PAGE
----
Oddball Convertible Weekend: The AMC Sundancer

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As weird convertible cars come, it’s difficult to get much weirder than the AMC Sundancer. Come to think of it, a regular AMC Eagle is sort of offbeat – a proto-Allroad, a lifted Concord, something as backdated and unmistakably distilled in its origins as a Saab was in the ’80s, cool by not trying to be obviously cool.
So, to turn that weirdness up a notch, an Eagle was treated to the same convertible conversion treatment as a contemporary Toyota Celica. How’s that for oddball-ity, a jacked-up 4×4 droptop?

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Don’t get me wrong, I’m definitely fond of the Sunchaser AMCs; pluralized as you could get the work on either a Concord or an Eagle.
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There’s something about the fake wood/tan vinyl/chrome/white-lettered tire/chest hair/beercan 1980 USA that the car conveys, and which I really, really like. I would absolutely, totally daily-drive an AMC Eagle, and a Sunchaser would be a perfect counterpart for that. The sun doesn’t set here in the summer, so it’s pretty easy to chase once it stops raining.
[Images: Wikimedia/CZmarlin and amcsundancer.wordpress.com]

23 Comments

    1. This seems appropriate to his general style which is less opulent than expected, but how cool would it be if he used a Sundancer (Eagle, lifted even more so that the crowd could see him)?

  1. The ad is worth reading. They call the Concord a “sport Landau” – the nerves! I am also impressed how they stress the safety features of the conversion, dropping “steel” four times in two sentences- and it’s got warranty 12 months for conversion related bits…

    1. They also say “Sundancer is America’s only 4-wheel drive convertible”, a statement that I think the Jeep CJ-5, Jeep CJ-7, Ford Bronco, Chevrolet Blazer, GMC Jimmy, Dodge Ramcharger, Plymouth Trailduster, International Harvester Scout II would beg to differ.

      1. Sundancer production was 1981-82. Jeep was cranking out CJ-5, -7, and -8 at the time, but they were owned by AMC and unlikely to sue over Griffith’s claims. The rest of the vehicles you mentioned were either out of production by then or no longer available with soft tops.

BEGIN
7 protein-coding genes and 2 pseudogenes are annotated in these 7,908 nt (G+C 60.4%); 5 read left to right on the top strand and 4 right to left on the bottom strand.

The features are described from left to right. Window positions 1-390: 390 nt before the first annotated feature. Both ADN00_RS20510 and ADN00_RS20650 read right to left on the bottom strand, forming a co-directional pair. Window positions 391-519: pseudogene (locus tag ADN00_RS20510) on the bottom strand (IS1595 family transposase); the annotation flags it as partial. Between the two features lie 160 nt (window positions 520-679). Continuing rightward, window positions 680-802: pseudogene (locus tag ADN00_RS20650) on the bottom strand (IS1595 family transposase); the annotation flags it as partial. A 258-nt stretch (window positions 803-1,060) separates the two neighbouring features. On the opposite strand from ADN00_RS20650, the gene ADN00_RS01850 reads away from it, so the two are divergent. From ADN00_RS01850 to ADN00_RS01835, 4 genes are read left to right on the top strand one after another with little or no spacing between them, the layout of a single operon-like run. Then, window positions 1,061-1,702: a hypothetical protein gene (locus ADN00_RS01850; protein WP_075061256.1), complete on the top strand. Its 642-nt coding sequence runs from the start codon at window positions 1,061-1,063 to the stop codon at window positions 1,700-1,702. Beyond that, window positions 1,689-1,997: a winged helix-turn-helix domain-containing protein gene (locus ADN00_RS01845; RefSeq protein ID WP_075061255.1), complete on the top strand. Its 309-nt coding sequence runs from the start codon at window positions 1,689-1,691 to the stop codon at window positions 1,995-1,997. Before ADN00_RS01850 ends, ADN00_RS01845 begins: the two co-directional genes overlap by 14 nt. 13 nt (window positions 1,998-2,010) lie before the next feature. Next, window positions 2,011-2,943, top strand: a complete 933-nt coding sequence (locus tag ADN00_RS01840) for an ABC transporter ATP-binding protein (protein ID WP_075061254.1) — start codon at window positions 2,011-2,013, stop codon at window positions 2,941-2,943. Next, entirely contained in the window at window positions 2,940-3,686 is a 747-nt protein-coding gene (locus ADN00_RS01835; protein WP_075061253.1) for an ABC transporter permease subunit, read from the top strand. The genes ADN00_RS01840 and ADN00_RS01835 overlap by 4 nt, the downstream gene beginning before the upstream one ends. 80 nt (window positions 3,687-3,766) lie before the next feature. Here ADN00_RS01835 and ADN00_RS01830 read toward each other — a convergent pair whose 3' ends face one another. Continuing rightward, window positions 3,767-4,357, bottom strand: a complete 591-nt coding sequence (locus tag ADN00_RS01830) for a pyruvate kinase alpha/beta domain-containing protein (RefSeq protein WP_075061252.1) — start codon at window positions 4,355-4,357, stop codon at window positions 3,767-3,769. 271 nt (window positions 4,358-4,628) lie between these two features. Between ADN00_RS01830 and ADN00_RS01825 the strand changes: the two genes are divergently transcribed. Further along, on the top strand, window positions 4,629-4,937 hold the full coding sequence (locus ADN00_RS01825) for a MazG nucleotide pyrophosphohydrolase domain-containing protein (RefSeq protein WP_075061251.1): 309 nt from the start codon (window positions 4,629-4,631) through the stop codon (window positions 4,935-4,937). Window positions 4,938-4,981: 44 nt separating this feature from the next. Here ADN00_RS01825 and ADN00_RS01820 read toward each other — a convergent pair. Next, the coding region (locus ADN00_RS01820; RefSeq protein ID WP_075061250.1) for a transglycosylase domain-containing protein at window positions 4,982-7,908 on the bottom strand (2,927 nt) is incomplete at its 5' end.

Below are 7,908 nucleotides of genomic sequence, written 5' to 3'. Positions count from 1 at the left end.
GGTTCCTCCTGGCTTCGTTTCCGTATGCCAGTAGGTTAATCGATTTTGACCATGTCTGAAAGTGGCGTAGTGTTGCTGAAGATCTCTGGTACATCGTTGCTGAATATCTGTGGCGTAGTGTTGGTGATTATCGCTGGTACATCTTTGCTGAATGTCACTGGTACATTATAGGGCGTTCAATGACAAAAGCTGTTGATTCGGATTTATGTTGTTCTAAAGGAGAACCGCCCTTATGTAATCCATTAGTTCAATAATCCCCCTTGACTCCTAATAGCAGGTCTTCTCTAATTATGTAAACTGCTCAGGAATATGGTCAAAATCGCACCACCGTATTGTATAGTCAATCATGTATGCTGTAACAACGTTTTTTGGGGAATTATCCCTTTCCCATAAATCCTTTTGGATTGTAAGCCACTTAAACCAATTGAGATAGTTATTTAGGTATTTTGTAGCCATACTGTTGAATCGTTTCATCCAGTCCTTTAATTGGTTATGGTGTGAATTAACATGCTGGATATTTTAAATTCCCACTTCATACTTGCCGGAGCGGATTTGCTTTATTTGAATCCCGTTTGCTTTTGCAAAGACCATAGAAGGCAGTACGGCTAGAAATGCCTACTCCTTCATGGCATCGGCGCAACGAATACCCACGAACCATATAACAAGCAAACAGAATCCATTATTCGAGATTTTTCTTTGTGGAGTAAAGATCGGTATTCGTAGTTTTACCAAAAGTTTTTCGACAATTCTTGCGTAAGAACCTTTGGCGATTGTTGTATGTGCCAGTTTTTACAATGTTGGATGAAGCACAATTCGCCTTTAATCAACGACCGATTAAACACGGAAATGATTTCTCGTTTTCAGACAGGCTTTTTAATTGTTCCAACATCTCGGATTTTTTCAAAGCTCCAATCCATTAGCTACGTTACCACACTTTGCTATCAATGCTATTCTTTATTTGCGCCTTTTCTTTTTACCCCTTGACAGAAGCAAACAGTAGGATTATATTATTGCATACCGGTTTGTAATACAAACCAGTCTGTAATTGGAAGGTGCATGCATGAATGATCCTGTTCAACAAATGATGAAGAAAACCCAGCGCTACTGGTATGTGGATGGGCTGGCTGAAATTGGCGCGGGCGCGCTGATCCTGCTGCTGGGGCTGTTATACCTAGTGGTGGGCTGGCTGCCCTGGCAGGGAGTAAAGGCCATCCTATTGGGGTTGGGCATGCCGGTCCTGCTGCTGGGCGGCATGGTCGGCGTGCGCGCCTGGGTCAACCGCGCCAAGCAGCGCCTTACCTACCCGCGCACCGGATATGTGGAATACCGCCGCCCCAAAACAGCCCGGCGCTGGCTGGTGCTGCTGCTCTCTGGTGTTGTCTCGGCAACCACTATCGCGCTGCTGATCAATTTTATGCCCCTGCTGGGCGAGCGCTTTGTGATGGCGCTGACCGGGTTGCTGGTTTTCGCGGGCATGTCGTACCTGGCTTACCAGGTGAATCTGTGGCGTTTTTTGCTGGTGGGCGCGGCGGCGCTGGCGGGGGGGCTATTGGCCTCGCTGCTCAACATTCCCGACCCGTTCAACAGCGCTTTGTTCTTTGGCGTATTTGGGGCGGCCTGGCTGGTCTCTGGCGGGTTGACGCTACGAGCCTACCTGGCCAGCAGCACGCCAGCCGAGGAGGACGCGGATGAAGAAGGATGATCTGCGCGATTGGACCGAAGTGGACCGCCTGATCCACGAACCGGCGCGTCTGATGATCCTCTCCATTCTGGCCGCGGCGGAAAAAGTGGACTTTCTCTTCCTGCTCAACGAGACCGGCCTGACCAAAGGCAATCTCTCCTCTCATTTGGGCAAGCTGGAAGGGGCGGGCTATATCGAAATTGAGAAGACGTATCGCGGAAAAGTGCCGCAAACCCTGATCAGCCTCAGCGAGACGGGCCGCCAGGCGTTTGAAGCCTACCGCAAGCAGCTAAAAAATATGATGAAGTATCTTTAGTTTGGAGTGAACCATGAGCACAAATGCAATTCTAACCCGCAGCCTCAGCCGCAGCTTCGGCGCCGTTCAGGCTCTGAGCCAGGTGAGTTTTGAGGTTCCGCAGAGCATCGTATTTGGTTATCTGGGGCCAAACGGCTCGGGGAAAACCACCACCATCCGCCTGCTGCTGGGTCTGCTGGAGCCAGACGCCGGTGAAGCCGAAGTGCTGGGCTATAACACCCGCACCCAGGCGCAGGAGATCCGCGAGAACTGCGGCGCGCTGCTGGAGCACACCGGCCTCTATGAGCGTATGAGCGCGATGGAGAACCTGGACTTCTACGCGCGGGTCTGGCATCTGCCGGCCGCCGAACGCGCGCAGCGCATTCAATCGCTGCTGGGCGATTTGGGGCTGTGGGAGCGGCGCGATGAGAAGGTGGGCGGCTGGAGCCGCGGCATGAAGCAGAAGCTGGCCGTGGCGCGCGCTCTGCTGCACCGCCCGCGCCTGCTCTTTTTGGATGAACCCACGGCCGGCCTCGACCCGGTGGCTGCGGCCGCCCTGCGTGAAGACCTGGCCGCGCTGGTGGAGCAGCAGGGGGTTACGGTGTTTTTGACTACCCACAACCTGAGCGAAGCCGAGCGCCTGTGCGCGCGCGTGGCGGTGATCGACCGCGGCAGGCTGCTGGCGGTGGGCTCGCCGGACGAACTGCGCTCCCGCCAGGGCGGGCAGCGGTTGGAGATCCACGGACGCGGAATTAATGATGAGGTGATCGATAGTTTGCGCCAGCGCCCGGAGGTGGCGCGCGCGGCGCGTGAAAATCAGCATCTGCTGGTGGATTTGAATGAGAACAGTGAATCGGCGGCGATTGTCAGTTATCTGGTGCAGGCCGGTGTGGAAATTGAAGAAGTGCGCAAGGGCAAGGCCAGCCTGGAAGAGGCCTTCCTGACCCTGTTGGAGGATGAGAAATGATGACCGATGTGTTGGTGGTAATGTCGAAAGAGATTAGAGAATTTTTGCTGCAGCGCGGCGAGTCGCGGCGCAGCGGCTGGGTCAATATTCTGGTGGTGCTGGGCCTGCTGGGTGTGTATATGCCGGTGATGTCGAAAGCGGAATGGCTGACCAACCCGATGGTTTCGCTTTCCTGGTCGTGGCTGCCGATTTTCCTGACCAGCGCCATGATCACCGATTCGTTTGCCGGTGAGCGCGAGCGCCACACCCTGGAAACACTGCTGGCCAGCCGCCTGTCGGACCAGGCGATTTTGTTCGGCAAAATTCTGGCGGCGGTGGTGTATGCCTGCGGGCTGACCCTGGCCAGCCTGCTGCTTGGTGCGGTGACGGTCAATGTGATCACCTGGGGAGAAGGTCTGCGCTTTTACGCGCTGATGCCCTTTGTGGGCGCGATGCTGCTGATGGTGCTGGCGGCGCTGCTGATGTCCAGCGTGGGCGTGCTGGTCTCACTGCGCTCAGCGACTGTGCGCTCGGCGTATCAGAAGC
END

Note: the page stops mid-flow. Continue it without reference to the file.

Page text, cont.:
1. Actually, the ones out of production (Convertible Ramcharger, Trailduster, Scout) all went out in 1980, so there should have been some overlap between the last of those and the Sundancer. Anyway, Griffith claimed “only 4×4 convertible” not “only soft top 4×4 convertible”.

          A hard top convertible is still a convertible.

          1. Depends on how you want to slice it. See the AACA’s definition, for example, which specifies a non-removable soft top. Usually, if the doors have framed side windows or no side windows, that kicks it to another category, too. Disco-era Ramcharger/Trailduster used framed doors. I’m not sure about Scouts. I know they had a no-door option, which wouldn’t have windows, but can’t recall what the doors looked like without a roof.

          2. I’m basing my views off of the basic definition: “A convertible is an automobile body style that can convert between an open-air mode and an enclosed one, varying in degree and means by model.”

            You do have a point, though. As with everything, it’s just how you look at it.

  2. Pretty neat car. Both the Concord/Eagle and the Celica versions of these convertibles used to be fairly popular in Florida in the 1980s. They do look a bit awkward all buttoned up, though.

  3. I never knew that this existed. Now I want one, despite its questionable top-up aesthetic.

        1. well i am not in a rush to sell so will do deposit, payment over time too if it helps
          long story short, looking for new home for her
          success to you regardless in your search

          1. You’re not helping. 😀
            I’m actually not searching, I have a lovely Tbird in the garage that could use some TLC if I get some cash. I do love the idea of this car, but not now.
            Good luck with finding her a new home.

    1. Only if Nissan dies in 10 years: then, the Murano will be considered a misunderstood, pioneering vehicle. If Nissan survives, they’ll keep the cheese dome on it, so the smell won’t come out…

    1. A college pal bought one used in 1990… and within 20 miles the trans took a dirtnap.

    2. I think the Celica Sunchaser looks a bit goofy with the top up, especially since the coupes and liftbacks were so attractive to begin with.

      1. Calling it a bit goofy is akin to praising it by faint damnation. It looks so cheesy, it probably has Wisconsin tags…

  4. Wow! This one belongs in the post on cars ahead of their time. A SUV targa: a niche unexplored nowadays. Forget the Nissam Murano Convertible, that’s a fat ugly car. When done properly, like the AMC it’s a stunber

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